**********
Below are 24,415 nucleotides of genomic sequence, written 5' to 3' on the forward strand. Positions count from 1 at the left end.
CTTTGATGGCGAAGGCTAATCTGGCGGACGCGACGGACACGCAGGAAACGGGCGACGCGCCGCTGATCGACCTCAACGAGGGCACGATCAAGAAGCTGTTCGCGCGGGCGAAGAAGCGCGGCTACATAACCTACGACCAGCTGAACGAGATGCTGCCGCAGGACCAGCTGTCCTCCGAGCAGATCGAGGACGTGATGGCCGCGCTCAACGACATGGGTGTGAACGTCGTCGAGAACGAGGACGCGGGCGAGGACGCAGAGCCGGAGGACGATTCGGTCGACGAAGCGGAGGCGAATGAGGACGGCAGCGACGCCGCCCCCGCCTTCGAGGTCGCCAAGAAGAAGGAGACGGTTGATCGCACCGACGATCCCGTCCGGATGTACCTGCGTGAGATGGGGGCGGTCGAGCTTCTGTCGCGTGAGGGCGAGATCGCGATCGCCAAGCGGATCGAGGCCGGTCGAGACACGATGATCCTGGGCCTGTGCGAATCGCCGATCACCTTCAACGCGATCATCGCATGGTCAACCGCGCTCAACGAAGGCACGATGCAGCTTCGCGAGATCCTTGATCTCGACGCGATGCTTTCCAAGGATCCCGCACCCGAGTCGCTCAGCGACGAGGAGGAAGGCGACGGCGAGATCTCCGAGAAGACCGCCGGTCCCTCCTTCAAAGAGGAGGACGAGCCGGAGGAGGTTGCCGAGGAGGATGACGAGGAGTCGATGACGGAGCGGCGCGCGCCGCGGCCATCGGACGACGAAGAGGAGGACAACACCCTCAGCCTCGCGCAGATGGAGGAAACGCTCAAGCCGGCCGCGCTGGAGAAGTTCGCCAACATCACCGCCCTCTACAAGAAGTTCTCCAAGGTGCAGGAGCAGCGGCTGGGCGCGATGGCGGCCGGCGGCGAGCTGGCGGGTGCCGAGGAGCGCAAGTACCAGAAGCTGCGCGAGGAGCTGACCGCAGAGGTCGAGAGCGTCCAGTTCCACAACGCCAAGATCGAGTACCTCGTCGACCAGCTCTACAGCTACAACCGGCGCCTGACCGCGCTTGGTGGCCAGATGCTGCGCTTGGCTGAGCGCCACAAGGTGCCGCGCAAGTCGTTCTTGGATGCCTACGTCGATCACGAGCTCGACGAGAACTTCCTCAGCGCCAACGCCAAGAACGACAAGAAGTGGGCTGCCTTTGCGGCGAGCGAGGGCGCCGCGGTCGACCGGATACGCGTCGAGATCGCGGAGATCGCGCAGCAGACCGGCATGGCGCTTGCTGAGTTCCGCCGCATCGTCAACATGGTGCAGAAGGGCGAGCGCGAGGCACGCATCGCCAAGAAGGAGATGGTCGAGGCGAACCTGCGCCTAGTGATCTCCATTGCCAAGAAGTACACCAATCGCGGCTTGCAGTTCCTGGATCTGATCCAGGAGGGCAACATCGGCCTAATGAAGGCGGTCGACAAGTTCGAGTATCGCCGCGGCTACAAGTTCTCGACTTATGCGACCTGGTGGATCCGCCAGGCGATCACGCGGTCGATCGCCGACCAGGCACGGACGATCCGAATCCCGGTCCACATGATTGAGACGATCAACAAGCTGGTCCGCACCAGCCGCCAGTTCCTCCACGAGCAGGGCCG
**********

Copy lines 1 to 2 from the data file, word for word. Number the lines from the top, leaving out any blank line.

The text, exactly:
Below are 24,415 nucleotides of genomic sequence, written 5' to 3' on the forward strand. Positions count from 1 at the left end.
CTTTGATGGCGAAGGCTAATCTGGCGGACGCGACGGACACGCAGGAAACGGGCGACGCGCCGCTGATCGACCTCAACGAGGGCACGATCAAGAAGCTGTTCGCGCGGGCGAAGAAGCGCGGCTACATAACCTACGACCAGCTGAACGAGATGCTGCCGCAGGACCAGCTGTCCTCCGAGCAGATCGAGGACGTGATGGCCGCGCTCAACGACATGGGTGTGAACGTCGTCGAGAACGAGGACGCGGGCGAGGACGCAGAGCCGGAGGACGATTCGGTCGACGAAGCGGAGGCGAATGAGGACGGCAGCGACGCCGCCCCCGCCTTCGAGGTCGCCAAGAAGAAGGAGACGGTTGATCGCACCGACGATCCCGTCCGGATGTACCTGCGTGAGATGGGGGCGGTCGAGCTTCTGTCGCGTGAGGGCGAGATCGCGATCGCCAAGCGGATCGAGGCCGGTCGAGACACGATGATCCTGGGCCTGTGCGAATCGCCGATCACCTTCAACGCGATCATCGCATGGTCAACCGCGCTCAACGAAGGCACGATGCAGCTTCGCGAGATCCTTGATCTCGACGCGATGCTTTCCAAGGATCCCGCACCCGAGTCGCTCAGCGACGAGGAGGAAGGCGACGGCGAGATCTCCGAGAAGACCGCCGGTCCCTCCTTCAAAGAGGAGGACGAGCCGGAGGAGGTTGCCGAGGAGGATGACGAGGAGTCGATGACGGAGCGGCGCGCGCCGCGGCCATCGGACGACGAAGAGGAGGACAACACCCTCAGCCTCGCGCAGATGGAGGAAACGCTCAAGCCGGCCGCGCTGGAGAAGTTCGCCAACATCACCGCCCTCTACAAGAAGTTCTCCAAGGTGCAGGAGCAGCGGCTGGGCGCGATGGCGGCCGGCGGCGAGCTGGCGGGTGCCGAGGAGCGCAAGTACCAGAAGCTGCGCGAGGAGCTGACCGCAGAGGTCGAGAGCGTCCAGTTCCACAACGCCAAGATCGAGTACCTCGTCGACCAGCTCTACAGCTACAACCGGCGCCTGACCGCGCTTGGTGGCCAGATGCTGCGCTTGGCTGAGCGCCACAAGGTGCCGCGCAAGTCGTTCTTGGATGCCTACGTCGATCACGAGCTCGACGAGAACTTCCTCAGCGCCAACGCCAAGAACGACAAGAAGTGGGCTGCCTTTGCGGCGAGCGAGGGCGCCGCGGTCGACCGGATACGCGTCGAGATCGCGGAGATCGCGCAGCAGACCGGCATGGCGCTTGCTGAGTTCCGCCGCATCGTCAACATGGTGCAGAAGGGCGAGCGCGAGGCACGCATCGCCAAGAAGGAGATGGTCGAGGCGAACCTGCGCCTAGTGATCTCCATTGCCAAGAAGTACACCAATCGCGGCTTGCAGTTCCTGGATCTGATCCAGGAGGGCAACATCGGCCTAATGAAGGCGGTCGACAAGTTCGAGTATCGCCGCGGCTACAAGTTCTCGACTTATGCGACCTGGTGGATCCGCCAGGCGATCACGCGGTCGATCGCCGACCAGGCACGGACGATCCGAATCCCGGTCCACATGATTGAGACGATCAACAAGCTGGTCCGCACCAGCCGCCAGTTCCTCCACGAGCAGGGCCG